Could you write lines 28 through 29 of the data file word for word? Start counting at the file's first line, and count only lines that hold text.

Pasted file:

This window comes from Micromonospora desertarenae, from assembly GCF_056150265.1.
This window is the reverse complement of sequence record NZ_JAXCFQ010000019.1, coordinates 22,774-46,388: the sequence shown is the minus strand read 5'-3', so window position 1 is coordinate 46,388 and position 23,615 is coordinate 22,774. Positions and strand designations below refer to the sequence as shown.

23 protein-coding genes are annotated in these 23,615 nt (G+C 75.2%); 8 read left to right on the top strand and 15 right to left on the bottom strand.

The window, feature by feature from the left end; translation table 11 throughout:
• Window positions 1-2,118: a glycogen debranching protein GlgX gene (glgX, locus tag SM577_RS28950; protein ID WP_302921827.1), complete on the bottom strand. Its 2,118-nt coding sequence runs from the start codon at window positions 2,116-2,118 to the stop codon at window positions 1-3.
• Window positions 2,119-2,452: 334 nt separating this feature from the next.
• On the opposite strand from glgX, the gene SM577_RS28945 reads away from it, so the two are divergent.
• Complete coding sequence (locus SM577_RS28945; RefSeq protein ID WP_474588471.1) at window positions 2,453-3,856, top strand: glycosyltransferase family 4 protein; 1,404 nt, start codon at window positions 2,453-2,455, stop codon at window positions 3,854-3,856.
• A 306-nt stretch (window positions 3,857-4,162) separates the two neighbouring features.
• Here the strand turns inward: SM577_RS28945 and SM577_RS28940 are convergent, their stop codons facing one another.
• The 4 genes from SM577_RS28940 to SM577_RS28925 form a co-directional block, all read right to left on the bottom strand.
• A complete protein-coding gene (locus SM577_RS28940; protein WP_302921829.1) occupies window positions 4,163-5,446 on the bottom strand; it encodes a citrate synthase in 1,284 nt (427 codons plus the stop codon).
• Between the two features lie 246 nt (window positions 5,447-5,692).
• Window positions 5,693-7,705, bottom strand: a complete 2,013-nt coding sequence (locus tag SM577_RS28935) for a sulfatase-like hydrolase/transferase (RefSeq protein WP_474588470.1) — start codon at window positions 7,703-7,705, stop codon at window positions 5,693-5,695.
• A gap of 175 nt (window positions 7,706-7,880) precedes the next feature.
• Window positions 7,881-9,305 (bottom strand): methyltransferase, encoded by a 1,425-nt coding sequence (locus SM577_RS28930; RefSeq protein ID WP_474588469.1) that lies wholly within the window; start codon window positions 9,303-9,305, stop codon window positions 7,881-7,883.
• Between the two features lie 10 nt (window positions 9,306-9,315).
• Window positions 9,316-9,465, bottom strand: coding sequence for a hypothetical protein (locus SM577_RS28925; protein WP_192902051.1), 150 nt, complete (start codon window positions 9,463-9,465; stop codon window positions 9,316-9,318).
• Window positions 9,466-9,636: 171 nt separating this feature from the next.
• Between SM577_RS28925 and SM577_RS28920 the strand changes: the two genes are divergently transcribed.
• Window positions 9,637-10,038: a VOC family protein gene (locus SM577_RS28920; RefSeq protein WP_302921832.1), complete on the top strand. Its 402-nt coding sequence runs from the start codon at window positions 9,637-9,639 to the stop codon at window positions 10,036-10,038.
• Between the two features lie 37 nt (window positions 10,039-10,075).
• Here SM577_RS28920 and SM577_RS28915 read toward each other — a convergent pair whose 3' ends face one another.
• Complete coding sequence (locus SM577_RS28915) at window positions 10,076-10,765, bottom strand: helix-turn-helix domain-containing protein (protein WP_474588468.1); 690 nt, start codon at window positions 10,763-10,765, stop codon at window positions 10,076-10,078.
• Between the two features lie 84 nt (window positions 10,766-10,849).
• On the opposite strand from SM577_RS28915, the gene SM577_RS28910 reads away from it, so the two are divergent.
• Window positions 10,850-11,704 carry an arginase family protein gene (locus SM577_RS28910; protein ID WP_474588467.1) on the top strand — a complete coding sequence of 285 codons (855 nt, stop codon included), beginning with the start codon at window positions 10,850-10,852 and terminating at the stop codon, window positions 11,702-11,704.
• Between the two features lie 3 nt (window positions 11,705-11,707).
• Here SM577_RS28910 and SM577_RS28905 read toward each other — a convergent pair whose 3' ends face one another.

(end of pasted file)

• Between the two features lie 3 nt (window positions 11,705-11,707).
• Here SM577_RS28910 and SM577_RS28905 read toward each other — a convergent pair whose 3' ends face one another.